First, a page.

It’s a question that began to form two Super Bowls ago.
Some will remember that the game pitted two brothers against one another—John and Jim Harbaugh, coaches, respectively, of the Baltimore Ravens and the San Francisco 49ers. Growing up in Southern Oregon, the 49ers have always been “my team.” But as the game progressed, I noticed something I don’t like in sports: a lot of post-play trash-talking, and not a little pushing and shoving, by a number of players from both teams. One of the broadcasters let me know that both the Brothers Harbaugh coach this behavior in their teams—to be brash, to intimate; to be “the biggest bully” in the game. As it happened, “my” Harbaugh lost—but I didn’t care as much as I might have.
The question that began to form for me was: What do you do when you don’t like how your team behaves?
It’s not just a sports question. Church history is full of misbehavior—politicking, persecution and outright slaughter have repeatedly taken God’s name in vain. Most of us Protestants look back, and figure it wasn’t “our” church, so we’re OK. We commit the heresy of thinking that the Holy Spirit went dormant at the end of the biblical period, and somehow only woke when our founder (Luther, Wesley, Campbell etc.) received their particular revelation. And yet, even here, “our teams” have also sponsored—or at least allowed—no small amount of misbehavior.
It’s not just a religious question. I was reminded of this on the last day of our trip (we’re home as of last night) when we spent a good portion of the day at Manzanar, the former World War II internment camp for Japanese Americans. Walking through the ruins, reading the displays, and viewing a short film stirred any number of feelings. I felt compassion for the confused families, told at first that internment was for their protection, only to find the guns at the camp pointing in, not out. I felt ugly anger at the outright lies of government news-reels: “They are not internment camps—the residents have gone there voluntarily.” I felt disappointment at public figures, whom I otherwise admired, using racial hysteria to advance their political careers.
I think my strongest feelings came up when I witnessed the continuing patriotism of so many of the internees: Japanese American Boy Scouts lifting three figures to offer their oath; classes pledging allegiance to an empty corner, until one student got the idea of making a flag from paper; soldiers earnestly seeking to prove their loyalty, even while their families were kept behind barbed wire.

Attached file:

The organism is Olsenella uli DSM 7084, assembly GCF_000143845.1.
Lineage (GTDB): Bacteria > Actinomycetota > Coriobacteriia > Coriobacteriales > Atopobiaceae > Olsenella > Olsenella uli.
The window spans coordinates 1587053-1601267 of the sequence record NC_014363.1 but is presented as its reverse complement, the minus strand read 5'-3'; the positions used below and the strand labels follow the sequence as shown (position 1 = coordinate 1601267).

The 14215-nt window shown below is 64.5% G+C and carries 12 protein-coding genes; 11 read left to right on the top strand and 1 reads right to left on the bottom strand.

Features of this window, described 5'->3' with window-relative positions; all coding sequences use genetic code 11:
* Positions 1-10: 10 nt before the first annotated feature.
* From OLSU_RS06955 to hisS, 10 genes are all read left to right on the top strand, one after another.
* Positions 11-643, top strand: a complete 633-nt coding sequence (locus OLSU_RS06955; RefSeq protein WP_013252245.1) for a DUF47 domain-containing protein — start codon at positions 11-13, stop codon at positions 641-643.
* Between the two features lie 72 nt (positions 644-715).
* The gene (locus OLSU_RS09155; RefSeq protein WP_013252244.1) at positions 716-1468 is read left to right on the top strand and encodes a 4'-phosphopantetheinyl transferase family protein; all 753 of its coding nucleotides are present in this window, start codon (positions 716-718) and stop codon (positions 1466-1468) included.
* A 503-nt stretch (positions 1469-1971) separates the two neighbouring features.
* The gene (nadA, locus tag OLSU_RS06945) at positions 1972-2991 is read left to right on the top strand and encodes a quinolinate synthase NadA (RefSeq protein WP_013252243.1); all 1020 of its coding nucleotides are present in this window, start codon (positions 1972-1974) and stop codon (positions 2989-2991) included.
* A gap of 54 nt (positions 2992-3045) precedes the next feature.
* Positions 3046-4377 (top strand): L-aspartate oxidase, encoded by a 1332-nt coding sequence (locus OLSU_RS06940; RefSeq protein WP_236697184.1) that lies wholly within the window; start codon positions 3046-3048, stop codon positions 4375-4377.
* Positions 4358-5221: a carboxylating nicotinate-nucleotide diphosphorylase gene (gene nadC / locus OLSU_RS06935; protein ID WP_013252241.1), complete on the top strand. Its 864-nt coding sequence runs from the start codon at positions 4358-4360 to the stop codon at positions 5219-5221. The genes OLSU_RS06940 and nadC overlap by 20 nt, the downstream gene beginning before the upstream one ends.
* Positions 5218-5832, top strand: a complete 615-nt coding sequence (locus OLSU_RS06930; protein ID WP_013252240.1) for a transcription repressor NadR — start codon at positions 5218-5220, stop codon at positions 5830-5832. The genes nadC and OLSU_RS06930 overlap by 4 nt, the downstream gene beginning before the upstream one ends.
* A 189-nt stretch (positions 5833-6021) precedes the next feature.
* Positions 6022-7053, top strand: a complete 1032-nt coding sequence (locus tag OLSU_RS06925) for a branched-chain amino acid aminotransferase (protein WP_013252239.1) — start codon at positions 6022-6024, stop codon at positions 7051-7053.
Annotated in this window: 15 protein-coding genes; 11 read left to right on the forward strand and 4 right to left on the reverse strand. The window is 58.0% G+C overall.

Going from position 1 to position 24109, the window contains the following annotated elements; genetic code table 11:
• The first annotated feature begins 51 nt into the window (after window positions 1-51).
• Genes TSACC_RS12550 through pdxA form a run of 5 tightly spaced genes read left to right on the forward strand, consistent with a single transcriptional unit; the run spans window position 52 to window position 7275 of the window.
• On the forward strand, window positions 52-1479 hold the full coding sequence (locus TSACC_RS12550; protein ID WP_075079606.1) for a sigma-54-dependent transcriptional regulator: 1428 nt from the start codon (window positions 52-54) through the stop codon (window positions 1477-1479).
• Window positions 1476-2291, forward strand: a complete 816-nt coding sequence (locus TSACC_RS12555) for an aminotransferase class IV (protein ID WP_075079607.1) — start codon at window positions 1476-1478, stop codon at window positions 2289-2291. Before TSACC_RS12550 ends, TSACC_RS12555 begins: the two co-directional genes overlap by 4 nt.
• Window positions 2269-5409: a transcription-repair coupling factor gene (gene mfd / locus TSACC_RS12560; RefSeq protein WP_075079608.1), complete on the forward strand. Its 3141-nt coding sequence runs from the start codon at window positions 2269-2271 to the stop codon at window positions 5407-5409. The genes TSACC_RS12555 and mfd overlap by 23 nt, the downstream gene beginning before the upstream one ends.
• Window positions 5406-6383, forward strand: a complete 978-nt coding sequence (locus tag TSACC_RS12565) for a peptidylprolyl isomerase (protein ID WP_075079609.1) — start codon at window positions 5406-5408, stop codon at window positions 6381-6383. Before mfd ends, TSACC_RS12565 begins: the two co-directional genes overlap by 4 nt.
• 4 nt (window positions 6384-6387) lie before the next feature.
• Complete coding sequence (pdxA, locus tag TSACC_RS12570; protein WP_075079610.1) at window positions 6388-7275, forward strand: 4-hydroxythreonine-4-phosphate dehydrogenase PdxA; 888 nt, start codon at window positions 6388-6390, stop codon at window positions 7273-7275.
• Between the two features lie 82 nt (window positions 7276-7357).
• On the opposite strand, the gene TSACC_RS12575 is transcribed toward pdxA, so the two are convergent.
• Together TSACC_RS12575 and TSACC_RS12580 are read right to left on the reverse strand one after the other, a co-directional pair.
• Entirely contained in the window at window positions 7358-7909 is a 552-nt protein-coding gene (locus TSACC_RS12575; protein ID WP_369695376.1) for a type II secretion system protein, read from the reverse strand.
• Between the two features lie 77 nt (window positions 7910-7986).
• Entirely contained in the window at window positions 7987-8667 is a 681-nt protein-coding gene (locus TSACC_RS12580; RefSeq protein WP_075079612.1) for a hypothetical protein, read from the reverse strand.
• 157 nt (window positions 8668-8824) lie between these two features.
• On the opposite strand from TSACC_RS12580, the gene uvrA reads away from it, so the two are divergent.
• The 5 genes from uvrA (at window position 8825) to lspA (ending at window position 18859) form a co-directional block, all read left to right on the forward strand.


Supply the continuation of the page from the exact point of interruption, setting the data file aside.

My country—“my team,” if you will—was wrong. In the midst of one of the most difficult of struggles in history, when great sacrifices were made, in this instance, my country gave in to fear and bigotry. What does one do with that knowledge, and the feelings it raises? It is not just a shortcoming of the more distant past–I have just begun a book about our involvement with Iran, a corrupt history that continues to influence our world today. So what does one do?
With a relatively unimportant team, the question need have little impact. I have, this year, simply given up on professional football, and will not be watching for the foreseeable future. The NFL—including John Harbaugh and his Ravens—has, of course, given me many more reasons than the abundant taunting of the 2013 Hyper Bowl. (And yes, I sense the contradiction of continuing to follow college football as I do.)
But my religion? My country? Some lose their faith when the church doesn’t live up to its ideals; some renounce their citizenship when they learn of the sins of their country. I plan on neither.
In the church, we believe in the power of confession—of saying “This is what I believe. I strive to live up to it. I often fail, but with God’s abundant grace, I continue to strive, and to lean on a power greater than my own.” We believe that confession opens us to honesty before God and one another; it opens us to the possibility of transformation and redemption. It can give us a clearer sense of who we’re called to be.
Patriotism does not generally lend itself as readily to confession, but I wonder. Are we any less patriotic if we say, “Here are our ideals—we strive to live up to them, and have often succeeded. But we have also failed. Humbly acknowledging our failure helps us better fulfill the promise of who we claim to be.” It’s a question that continues to gnaw, but I suspect I would be less than what God wants for me if it didn’t.